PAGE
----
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Why Stagflation Could Polarize Gold And Silver

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Why Stagflation Could Polarize Gold And Silver

As the Federal Reserve maintains a dovish tone, bond yields have risen and the dollar remains strong. As a result, while forecasts on gold have lowered, the risk that central banks may have overdone it could send its value soaring —especially if inflation remains elevated while economic growth continues to hurt.

Silver should remain fairly in sync with gold in a base case where inflation moderates without a recession. However, a contraction in the industrial sector could hit it disproportionately.

Revisiting Gold Estimates

According to the report “Q1 2023 Gold Outlook: Is Gold Coming Back from the Alternate Universe?” by WisdomTree, outlooks have shifted acknowledging the sell-off in bonds and the stronger dollar. 

The consensus has also revised inflation estimates upwards, recognizing the tenacity of prices despite the restrictive measures of the central banks. Higher bond yields and a stronger dollar are weighing on gold prices negatively, while higher levels of inflation are weighing in positively.

The report indicates that, going into the first quarter of 2023, gold prices will rise but not as much as previously expected —around $2,300/oz— when bond and dollar headwinds were lower.

“We assume, in our revised projections, that 10-year bond yields will rise to 3.2% (currently 2.80%) and the dollar basket appreciates to 105 (currently 102) by the first quarter of 2023, while inflation only moderates to 4.3% (from 8.3% in April 2022) —the bearish and bullish scenarios are not altered by these changes.

Gold continues to defy bond hurdles

Gold is holding up well relative to bond markets, breaking its traditional strong relationship with inflation-protective Treasuries.

The precious metal is generally an asset that performs well in adverse economic and financial conditions. So, faced with growing fears of a recession, investors are turning to gold as a hedging instrument.

Year-to-date inflows in ounces have amounted to 7.3 million in gold-traded commodities (ETCs) as of May 24, 2022, compared to net outflows of 9.2 million for all of 2021.

Stagflation could be good for gold

Traditionally, recessions tend to temper price pressures. However, when price increases are generated by external shocks, this may not happen —and market pundits are increasingly talking about stagflation.

Stagflation episodes are extremely rare and therefore it is very difficult to draw quantitative conclusions from them. Between the third quarter of 1973 and the first quarter of 1975, US GDP fell in real terms, and, furthermore, inflation rose from 7.4% to 10.3%.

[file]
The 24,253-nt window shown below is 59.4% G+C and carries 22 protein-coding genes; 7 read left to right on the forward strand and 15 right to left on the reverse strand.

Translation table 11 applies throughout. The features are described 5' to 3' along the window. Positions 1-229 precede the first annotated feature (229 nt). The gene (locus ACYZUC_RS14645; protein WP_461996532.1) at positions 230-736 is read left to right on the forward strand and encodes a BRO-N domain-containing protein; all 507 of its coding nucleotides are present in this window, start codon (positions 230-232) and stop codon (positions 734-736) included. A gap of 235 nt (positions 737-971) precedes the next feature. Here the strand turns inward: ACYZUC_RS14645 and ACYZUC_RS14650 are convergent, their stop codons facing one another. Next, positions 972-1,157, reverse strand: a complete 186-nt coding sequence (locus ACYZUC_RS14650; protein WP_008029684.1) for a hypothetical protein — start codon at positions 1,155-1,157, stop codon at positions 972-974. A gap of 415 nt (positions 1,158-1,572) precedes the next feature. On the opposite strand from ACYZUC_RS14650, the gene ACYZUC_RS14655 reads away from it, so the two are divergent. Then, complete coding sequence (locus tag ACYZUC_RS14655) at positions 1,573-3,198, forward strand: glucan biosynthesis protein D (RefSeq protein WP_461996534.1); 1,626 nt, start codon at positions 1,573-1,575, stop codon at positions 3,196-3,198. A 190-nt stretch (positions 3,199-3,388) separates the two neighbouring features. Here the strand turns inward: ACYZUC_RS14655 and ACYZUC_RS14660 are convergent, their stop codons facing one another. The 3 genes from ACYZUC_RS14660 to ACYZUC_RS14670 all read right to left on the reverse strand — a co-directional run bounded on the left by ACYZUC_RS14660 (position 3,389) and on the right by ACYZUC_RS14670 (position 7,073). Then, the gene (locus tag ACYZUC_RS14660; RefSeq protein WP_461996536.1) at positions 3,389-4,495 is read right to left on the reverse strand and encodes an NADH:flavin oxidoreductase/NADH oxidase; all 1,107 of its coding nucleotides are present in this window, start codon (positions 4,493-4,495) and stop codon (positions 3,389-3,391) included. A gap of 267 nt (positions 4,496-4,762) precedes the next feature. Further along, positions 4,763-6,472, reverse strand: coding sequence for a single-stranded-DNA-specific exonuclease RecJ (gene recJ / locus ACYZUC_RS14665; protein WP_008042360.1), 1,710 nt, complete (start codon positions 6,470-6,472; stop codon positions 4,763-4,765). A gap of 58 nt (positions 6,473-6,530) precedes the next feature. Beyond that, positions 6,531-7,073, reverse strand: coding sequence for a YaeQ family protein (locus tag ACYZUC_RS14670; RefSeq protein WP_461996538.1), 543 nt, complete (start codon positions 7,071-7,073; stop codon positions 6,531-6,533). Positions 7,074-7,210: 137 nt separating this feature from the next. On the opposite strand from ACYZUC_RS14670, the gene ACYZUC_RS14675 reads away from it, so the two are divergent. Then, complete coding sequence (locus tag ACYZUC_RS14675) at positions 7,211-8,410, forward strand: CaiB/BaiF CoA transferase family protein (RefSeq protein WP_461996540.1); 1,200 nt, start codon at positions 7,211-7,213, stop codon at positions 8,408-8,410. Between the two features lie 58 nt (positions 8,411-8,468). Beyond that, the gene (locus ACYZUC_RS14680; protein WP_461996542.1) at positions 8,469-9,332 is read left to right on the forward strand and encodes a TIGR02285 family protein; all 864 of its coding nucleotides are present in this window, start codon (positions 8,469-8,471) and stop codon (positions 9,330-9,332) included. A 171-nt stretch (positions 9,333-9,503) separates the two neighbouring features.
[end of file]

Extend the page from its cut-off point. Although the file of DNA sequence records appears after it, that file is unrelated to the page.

For its part, gold prices increased by 73% in that period. The late 1970s also saw an economic slowdown combined with accelerating inflation, with gold prices more than doubling in 1979.

A recession could treat silver differently than gold

Based on a revised base case gold estimate, WisdomTree’s silver model indicates that silver prices are likely to rise to $28.89 by the first quarter of 2023 (from $21.93/oz ).

Mining Capex has been on the rise recently and this could push the silver market into a supply deficit over the next year as manufacturing activity —proxied by the Purchasing Managers' Indices— will continue to moderate, but will not drop below 50

“Our projection for silver indicates that the gold/silver ratio, which is currently elevated, could moderate somewhat.”

According to the report, if a recession becomes the main driver of gold prices, manufacturing activity could contract, putting negative pressure on silver prices as gold continues to appreciate. This could increase the gold/silver ratio.

In conclusion, while the outlook for gold and silver is hampered by higher bond yields and dollar appreciation, stubbornly high inflation should push their prices higher.

“We emphasize that while a recession is not our base case, markets are increasingly concerned that the economy will decline. Gold returns could outperform silver in such a scenario.”

This article was submitted by an external contributor and may not represent the views and opinions of Benzinga.

 

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